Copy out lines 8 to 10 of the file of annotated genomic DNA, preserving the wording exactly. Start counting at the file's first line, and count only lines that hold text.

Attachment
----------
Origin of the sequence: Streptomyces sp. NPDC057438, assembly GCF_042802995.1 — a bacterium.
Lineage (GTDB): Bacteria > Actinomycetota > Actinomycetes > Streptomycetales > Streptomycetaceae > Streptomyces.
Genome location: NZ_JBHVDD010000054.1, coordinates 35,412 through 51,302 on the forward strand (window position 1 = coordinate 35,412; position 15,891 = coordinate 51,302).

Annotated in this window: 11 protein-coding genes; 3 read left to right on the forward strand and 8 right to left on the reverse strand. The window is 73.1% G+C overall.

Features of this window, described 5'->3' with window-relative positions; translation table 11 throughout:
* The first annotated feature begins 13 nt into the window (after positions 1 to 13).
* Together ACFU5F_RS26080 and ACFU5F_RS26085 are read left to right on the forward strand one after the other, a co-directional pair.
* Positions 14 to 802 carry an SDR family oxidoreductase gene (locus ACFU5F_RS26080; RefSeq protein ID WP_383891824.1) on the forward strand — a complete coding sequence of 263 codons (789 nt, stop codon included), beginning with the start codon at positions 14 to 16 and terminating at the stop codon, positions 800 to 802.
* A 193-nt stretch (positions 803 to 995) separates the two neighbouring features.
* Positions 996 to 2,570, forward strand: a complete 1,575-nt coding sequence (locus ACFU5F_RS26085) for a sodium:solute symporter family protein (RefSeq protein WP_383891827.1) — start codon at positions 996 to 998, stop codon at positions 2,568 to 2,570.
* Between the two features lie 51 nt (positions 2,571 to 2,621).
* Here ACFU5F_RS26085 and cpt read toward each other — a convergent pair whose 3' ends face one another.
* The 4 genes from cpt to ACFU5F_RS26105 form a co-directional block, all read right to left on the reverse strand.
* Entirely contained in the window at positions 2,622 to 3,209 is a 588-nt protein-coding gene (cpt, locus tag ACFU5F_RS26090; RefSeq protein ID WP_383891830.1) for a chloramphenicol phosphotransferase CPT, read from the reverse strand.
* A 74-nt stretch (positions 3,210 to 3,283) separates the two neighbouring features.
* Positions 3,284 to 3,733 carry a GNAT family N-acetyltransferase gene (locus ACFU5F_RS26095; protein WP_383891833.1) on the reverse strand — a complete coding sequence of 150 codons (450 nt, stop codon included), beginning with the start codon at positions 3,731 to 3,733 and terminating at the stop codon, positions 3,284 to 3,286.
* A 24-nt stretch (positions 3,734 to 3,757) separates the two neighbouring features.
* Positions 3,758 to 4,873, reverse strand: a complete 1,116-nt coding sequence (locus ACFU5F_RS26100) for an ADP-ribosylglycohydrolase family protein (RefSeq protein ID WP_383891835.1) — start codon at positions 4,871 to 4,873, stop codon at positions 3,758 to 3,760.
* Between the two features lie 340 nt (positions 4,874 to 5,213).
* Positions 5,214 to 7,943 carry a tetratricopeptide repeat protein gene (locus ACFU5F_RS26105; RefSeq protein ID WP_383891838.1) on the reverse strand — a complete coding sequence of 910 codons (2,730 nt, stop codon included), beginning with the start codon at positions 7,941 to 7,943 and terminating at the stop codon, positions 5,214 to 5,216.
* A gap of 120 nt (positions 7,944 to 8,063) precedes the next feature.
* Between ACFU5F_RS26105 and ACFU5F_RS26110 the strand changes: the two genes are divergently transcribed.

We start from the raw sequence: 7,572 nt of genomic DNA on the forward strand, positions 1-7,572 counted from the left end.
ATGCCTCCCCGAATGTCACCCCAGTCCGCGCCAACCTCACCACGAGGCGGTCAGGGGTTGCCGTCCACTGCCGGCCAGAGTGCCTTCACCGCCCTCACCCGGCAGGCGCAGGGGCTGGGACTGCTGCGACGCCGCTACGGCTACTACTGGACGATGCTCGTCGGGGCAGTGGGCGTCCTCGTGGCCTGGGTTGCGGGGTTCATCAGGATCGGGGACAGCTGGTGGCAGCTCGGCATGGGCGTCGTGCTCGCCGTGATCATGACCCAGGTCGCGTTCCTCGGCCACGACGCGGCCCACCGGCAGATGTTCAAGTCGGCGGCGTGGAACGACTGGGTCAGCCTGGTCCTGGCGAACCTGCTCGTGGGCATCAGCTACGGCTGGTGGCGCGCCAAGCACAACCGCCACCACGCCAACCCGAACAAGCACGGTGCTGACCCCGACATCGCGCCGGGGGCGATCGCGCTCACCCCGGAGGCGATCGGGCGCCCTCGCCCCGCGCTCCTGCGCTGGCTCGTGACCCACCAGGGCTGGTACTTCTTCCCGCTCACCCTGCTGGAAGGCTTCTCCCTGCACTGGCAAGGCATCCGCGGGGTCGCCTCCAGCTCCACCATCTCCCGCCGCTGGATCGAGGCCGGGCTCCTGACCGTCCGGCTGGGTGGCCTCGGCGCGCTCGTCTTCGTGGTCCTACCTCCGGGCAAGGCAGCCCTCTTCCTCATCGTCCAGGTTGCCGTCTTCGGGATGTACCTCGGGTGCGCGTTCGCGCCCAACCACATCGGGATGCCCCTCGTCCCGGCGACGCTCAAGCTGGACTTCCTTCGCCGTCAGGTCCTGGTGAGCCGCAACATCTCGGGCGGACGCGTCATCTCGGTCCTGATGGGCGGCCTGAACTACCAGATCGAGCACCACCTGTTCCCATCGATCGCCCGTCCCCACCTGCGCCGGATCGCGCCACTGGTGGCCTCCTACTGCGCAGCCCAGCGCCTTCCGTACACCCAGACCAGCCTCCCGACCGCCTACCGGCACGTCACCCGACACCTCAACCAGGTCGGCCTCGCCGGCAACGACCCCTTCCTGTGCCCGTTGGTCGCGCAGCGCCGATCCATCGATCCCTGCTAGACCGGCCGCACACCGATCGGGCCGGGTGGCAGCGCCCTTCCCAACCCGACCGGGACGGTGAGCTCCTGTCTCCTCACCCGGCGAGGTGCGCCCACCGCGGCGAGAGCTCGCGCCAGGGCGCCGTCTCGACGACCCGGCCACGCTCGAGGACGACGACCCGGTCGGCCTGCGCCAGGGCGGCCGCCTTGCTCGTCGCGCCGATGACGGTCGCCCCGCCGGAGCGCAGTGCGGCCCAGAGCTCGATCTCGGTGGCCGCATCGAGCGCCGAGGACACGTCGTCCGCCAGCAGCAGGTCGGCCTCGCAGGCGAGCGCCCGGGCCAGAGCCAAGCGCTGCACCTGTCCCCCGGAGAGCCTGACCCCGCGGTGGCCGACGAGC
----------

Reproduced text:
* Positions 14 to 802 carry an SDR family oxidoreductase gene (locus ACFU5F_RS26080; RefSeq protein ID WP_383891824.1) on the forward strand — a complete coding sequence of 263 codons (789 nt, stop codon included), beginning with the start codon at positions 14 to 16 and terminating at the stop codon, positions 800 to 802.
* A 193-nt stretch (positions 803 to 995) separates the two neighbouring features.
* Positions 996 to 2,570, forward strand: a complete 1,575-nt coding sequence (locus ACFU5F_RS26085) for a sodium:solute symporter family protein (RefSeq protein WP_383891827.1) — start codon at positions 996 to 998, stop codon at positions 2,568 to 2,570.